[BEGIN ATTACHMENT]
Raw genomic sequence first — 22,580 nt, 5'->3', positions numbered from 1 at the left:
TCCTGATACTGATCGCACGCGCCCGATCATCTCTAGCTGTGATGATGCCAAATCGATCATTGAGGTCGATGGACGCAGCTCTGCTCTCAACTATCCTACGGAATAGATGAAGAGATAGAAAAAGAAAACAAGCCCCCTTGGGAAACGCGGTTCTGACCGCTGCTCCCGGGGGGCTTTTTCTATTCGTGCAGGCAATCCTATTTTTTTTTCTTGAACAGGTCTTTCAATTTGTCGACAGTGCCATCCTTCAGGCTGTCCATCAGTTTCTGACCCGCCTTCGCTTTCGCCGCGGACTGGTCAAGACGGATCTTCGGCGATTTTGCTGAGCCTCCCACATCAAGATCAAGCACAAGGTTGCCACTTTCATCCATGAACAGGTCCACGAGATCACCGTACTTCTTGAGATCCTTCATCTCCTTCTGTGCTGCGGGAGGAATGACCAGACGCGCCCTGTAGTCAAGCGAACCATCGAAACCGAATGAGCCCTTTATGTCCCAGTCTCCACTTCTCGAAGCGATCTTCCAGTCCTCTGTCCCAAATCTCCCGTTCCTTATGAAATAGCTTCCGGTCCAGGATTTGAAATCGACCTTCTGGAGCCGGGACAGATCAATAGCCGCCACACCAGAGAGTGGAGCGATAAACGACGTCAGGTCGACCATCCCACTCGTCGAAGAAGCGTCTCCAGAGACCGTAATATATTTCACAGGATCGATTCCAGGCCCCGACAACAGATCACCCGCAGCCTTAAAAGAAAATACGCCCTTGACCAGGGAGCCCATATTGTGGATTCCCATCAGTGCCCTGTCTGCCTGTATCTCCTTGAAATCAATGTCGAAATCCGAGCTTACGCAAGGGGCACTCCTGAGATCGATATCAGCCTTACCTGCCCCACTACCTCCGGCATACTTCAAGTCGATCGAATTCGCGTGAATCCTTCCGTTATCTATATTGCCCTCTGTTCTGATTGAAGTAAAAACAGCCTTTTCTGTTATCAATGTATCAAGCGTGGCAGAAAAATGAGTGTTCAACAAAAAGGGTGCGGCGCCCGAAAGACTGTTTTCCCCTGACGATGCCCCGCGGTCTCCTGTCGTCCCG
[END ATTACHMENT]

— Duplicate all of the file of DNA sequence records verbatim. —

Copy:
Raw genomic sequence first — 22,580 nt, 5'->3', positions numbered from 1 at the left:
TCCTGATACTGATCGCACGCGCCCGATCATCTCTAGCTGTGATGATGCCAAATCGATCATTGAGGTCGATGGACGCAGCTCTGCTCTCAACTATCCTACGGAATAGATGAAGAGATAGAAAAAGAAAACAAGCCCCCTTGGGAAACGCGGTTCTGACCGCTGCTCCCGGGGGGCTTTTTCTATTCGTGCAGGCAATCCTATTTTTTTTTCTTGAACAGGTCTTTCAATTTGTCGACAGTGCCATCCTTCAGGCTGTCCATCAGTTTCTGACCCGCCTTCGCTTTCGCCGCGGACTGGTCAAGACGGATCTTCGGCGATTTTGCTGAGCCTCCCACATCAAGATCAAGCACAAGGTTGCCACTTTCATCCATGAACAGGTCCACGAGATCACCGTACTTCTTGAGATCCTTCATCTCCTTCTGTGCTGCGGGAGGAATGACCAGACGCGCCCTGTAGTCAAGCGAACCATCGAAACCGAATGAGCCCTTTATGTCCCAGTCTCCACTTCTCGAAGCGATCTTCCAGTCCTCTGTCCCAAATCTCCCGTTCCTTATGAAATAGCTTCCGGTCCAGGATTTGAAATCGACCTTCTGGAGCCGGGACAGATCAATAGCCGCCACACCAGAGAGTGGAGCGATAAACGACGTCAGGTCGACCATCCCACTCGTCGAAGAAGCGTCTCCAGAGACCGTAATATATTTCACAGGATCGATTCCAGGCCCCGACAACAGATCACCCGCAGCCTTAAAAGAAAATACGCCCTTGACCAGGGAGCCCATATTGTGGATTCCCATCAGTGCCCTGTCTGCCTGTATCTCCTTGAAATCAATGTCGAAATCCGAGCTTACGCAAGGGGCACTCCTGAGATCGATATCAGCCTTACCTGCCCCACTACCTCCGGCATACTTCAAGTCGATCGAATTCGCGTGAATCCTTCCGTTATCTATATTGCCCTCTGTTCTGATTGAAGTAAAAACAGCCTTTTCTGTTATCAATGTATCAAGCGTGGCAGAAAAATGAGTGTTCAACAAAAAGGGTGCGGCGCCCGAAAGACTGTTTTCCCCTGACGATGCCCCGCGGTCTCCTGTCGTCCCG